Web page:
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Biological catch-22 prevents induction of antibodies that block HIV
Date:12/15/2009

DURHAM, N.C. Scientists seeking to understand how to make an AIDS vaccine have found the cause of a major roadblock. It turns out that the immune system can indeed produce cells with the potential to manufacture powerful HIV-blocking antibodies but at the same time, the immune system works equally hard to make sure these cells are eliminated before they have a chance to mature.

"These studies show that a potentially protective neutralizing antibody against a viral disease is under the control of immunological tolerance," said Barton Haynes, M.D., director of the Center for HIV/AIDS Vaccine Immunology (CHAVI) at Duke University Medical Center and senior author of the study appearing in the online early edition of the Proceedings of the National Academy of Sciences. "This represents a new insight into the way HIV effectively evades detection by the B cell arm of the immune system and may offer new directions for vaccine design."

Over the years, scientists have assumed that B cells one of the first lines of defense against infection are simply not able to "see" the HIV virus. HIV has the ability to hide its most vulnerable parts from immune system surveillance, and researchers generally assumed that helped explain why B cells often took weeks and even months to arise following infection.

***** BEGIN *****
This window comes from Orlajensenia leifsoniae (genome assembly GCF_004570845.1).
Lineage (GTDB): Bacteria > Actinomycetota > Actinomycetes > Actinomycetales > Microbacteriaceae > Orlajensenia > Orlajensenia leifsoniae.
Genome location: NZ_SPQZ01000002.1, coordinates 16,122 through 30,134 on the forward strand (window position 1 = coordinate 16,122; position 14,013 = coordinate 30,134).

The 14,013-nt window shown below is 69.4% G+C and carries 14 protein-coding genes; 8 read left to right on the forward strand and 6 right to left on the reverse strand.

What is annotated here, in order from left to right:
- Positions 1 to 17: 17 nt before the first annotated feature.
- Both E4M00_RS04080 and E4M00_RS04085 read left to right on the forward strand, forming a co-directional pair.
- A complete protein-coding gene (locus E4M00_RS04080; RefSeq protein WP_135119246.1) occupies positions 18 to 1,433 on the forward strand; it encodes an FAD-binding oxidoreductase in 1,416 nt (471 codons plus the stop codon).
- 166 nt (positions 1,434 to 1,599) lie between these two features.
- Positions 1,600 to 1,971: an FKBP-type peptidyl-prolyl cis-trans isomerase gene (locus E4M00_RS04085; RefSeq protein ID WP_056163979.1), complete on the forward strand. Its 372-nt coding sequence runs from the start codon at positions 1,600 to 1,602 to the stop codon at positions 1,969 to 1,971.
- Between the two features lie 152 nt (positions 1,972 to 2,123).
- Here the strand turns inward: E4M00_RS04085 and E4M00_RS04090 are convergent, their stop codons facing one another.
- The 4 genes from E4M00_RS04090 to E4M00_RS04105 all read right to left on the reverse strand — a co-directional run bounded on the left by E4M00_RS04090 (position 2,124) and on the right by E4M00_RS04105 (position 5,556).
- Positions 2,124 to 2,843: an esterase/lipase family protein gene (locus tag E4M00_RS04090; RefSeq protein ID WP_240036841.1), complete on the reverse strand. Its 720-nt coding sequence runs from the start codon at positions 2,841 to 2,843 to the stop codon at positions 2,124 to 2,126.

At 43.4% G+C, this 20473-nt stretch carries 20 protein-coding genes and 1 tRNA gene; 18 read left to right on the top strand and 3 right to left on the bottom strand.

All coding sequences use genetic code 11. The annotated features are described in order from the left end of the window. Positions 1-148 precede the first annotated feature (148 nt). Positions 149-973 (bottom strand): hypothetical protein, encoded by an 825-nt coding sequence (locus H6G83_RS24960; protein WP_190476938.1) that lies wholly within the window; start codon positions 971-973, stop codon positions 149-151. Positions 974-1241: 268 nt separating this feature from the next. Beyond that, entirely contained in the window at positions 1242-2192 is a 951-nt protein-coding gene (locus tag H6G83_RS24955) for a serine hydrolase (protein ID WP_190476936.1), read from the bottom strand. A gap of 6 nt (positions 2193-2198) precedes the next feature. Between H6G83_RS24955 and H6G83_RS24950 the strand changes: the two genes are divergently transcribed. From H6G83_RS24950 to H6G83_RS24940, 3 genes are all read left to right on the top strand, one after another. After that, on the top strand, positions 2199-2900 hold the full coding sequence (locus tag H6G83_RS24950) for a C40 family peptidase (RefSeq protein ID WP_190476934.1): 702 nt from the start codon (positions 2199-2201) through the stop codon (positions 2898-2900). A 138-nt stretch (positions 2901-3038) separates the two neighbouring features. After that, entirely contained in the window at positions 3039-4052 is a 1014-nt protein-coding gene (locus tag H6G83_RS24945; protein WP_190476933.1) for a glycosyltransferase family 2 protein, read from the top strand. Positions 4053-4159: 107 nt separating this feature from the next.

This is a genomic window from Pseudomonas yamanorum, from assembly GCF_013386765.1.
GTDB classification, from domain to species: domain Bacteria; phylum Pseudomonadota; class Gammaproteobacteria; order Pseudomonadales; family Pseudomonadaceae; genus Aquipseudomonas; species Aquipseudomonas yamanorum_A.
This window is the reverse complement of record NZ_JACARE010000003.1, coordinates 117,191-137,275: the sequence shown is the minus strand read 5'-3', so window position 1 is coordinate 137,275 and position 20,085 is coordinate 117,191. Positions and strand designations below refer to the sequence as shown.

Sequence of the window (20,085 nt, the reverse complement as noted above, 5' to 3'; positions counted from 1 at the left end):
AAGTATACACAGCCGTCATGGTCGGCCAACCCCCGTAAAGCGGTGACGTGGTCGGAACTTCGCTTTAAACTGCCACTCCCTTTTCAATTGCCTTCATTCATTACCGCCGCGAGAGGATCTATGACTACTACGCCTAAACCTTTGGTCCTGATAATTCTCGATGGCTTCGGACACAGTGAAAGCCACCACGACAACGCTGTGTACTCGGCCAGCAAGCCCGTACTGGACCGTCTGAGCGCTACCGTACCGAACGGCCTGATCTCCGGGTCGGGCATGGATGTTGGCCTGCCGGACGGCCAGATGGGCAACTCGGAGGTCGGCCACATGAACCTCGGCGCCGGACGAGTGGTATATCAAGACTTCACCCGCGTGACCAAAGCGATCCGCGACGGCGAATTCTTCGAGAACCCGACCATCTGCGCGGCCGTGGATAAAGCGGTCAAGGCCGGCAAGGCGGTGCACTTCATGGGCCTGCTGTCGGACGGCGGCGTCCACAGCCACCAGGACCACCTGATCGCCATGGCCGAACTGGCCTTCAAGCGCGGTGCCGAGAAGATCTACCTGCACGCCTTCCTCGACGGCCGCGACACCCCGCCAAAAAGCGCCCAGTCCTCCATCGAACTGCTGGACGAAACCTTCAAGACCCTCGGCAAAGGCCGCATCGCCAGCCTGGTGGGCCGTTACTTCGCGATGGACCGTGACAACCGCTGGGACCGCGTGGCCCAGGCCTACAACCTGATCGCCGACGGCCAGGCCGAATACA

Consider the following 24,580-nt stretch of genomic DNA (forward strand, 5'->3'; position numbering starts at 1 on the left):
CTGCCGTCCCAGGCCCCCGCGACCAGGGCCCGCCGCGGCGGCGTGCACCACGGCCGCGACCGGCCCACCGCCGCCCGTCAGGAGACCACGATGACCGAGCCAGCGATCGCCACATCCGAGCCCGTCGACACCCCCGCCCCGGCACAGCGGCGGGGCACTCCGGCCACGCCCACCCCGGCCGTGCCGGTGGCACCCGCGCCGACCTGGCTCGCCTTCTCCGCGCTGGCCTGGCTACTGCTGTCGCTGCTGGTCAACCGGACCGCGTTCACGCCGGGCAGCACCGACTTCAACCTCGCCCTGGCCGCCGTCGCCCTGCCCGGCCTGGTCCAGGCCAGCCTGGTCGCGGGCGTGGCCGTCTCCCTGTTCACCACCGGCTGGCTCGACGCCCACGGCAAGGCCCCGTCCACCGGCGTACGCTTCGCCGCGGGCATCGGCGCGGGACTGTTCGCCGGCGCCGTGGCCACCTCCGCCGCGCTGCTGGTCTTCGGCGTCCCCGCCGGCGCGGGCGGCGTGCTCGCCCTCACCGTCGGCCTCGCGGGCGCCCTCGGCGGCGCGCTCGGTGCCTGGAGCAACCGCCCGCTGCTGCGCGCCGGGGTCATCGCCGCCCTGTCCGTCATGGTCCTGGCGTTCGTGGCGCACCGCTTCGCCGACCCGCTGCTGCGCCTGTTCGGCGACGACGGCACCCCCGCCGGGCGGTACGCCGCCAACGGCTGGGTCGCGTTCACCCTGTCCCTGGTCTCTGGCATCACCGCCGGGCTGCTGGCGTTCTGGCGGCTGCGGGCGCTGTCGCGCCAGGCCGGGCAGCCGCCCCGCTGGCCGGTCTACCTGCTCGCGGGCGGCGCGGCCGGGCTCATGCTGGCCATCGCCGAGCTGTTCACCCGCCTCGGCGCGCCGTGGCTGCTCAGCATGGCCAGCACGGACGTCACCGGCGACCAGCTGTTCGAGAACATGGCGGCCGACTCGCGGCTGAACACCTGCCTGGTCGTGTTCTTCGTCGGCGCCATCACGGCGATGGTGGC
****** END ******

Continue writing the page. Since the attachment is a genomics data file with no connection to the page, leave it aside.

But several years ago, Duke researchers hypothesized that the antibodies required to broadly neutralize HIV may not be produced in the first place because the immune system "sees" them as a potential threat due to their similarity to antibodies that promote autoimmune disease and destroys them.

To see if this is indeed what happens, Laurent Verkoczy, Ph.D., assistant professor of medicine at Duke and the lead author of the study, and Haynes genetically engineered a mouse that could only produce B cells containing a rare but potent broadly neutralizing human antibody that is able to block HIV infection.

Researchers found
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Contact: Michelle Gailiun
michelle.gailiun@duke.edu
919-660-1306
Duke University Medical Center
Source:Eurekalert

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